The Vaidika karmas, though they may yield the comforts of the heaven, are considered inferior to Self-knowledge because, when the ‘merit earned’ through the karma is exhausted, one is forced to be born back into the world to perform mundane actions and experience the associated unhappiness. Living under the inescapable control of the guNa-s in the world is wrought with misery. In fact, even the Trinity of Gods (Brahma, Vishnu and Ishwara) are under the sway of the three guNa-s (sattva, rajas and tamas).

One has to transcend the three guNa-s to be free of sorrow. One will then become like the Maharshi Atri (a – tri, the one who crossed the three) and won Anasuya (an–asUya means free from envy) as the wife. Envy arises in a person, if there is something not available to oneself but is being enjoyed by another. One will be able to conquer envy, if one is free of the guNa-s. S/he will be Atri-like in conquering covetousness. The absence of ‘covetousness’ is an indication of the successful assimilation of the Advaitic Knowledge by which the three guNa-s are surpassed.

The doctrine, the method, and the result are distinct and different from one another in the case of all the worldly knowledge systems, which are subject to the three guNa-s. But the three are non-different from the perspective of Non-dual Self-knowledge. Accustomed to the dualistic way of thinking, a seeker often wonders how to bring the Advaitic Knowledge into practical living experience. The Advaita theory is itself its praxis.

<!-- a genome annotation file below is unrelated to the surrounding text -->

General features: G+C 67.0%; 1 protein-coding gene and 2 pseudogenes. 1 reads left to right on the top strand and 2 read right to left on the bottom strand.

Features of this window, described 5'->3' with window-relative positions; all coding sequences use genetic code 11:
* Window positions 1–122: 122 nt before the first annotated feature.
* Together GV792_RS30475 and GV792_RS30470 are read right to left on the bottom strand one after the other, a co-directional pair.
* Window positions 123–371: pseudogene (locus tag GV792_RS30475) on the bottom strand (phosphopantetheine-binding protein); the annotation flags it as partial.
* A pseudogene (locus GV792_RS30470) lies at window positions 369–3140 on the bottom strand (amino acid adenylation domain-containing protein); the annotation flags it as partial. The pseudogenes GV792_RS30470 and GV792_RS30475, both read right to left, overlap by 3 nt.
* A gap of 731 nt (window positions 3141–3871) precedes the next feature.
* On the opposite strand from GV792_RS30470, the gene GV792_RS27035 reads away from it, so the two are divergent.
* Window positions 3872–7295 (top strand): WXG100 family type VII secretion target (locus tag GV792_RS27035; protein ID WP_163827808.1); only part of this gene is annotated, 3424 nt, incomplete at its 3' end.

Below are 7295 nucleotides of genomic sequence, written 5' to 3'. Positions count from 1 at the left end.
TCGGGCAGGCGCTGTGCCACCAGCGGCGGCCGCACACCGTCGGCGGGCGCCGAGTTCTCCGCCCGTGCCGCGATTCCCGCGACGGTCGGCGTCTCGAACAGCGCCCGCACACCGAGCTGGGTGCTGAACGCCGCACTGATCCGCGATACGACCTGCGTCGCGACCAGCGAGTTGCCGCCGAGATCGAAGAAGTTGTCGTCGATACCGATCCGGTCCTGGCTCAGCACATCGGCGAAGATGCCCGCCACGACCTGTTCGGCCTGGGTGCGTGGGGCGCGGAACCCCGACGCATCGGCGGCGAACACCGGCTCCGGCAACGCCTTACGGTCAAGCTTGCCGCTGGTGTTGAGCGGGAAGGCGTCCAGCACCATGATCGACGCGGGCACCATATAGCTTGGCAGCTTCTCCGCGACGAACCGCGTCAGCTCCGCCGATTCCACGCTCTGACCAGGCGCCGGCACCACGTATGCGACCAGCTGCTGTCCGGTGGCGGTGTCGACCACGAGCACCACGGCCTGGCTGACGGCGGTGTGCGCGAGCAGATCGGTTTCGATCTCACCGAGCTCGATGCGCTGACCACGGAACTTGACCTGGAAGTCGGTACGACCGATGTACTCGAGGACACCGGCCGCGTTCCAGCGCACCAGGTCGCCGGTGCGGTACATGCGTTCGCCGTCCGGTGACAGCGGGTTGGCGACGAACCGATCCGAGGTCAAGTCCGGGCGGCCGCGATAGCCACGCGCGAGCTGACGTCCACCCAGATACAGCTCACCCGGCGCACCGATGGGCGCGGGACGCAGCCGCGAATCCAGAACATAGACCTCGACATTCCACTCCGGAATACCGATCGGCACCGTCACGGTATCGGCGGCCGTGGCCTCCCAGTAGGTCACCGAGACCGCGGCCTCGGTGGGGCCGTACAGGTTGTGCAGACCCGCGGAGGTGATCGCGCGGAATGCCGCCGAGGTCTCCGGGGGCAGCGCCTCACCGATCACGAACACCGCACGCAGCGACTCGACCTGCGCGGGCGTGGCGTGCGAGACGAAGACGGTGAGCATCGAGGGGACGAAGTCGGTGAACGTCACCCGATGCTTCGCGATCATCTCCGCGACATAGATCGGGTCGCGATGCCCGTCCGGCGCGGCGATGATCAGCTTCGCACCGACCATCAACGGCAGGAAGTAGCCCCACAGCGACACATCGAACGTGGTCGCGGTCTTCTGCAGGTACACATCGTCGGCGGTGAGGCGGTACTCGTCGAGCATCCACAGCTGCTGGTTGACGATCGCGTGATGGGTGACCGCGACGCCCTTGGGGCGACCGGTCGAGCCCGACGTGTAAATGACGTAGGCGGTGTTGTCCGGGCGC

साविद्या या विमुक्तये |  — 1.19.41, Vishnu puraNa.

[Meaning: That which liberates is the Knowledge.]

Real Knowledge (vidyA) frees us from the bondage of the world. It will not push us back into samsAra. True Knowledge teaches us about what “IS.” In contrast, nescience (avidyA) speaks about a non-existing thing as though it exists. Sacrificial rituals, religious rites, heaven, hell and so on are fallacious or apparitional (AbhAsa) entities. The Vedas talk about them because of our desire for them. People are in general interested in karmic activities. The Vedas, like a Super Market, contain many commodities catering to the diversified demands of people. For instance, if they desire heaven, the Vedas advise them to perform the JyotiShToma ritual. It is like what Krishna says:

ये यथा मां प्रपद्यन्ते तांस्तथैव भजाम्यहम्    — 4.11, Bhagavad-Gita.

[Meaning:  Howsoever men approach Me, so do I reward them.]

So, one gets what one asks for. For those who are interested in action, karma is taught. For those who are interested in devotion, bhakti is taught. Control of the mind is taught to the Yogis. The doctrine, the process and the results are separate in all these teachings.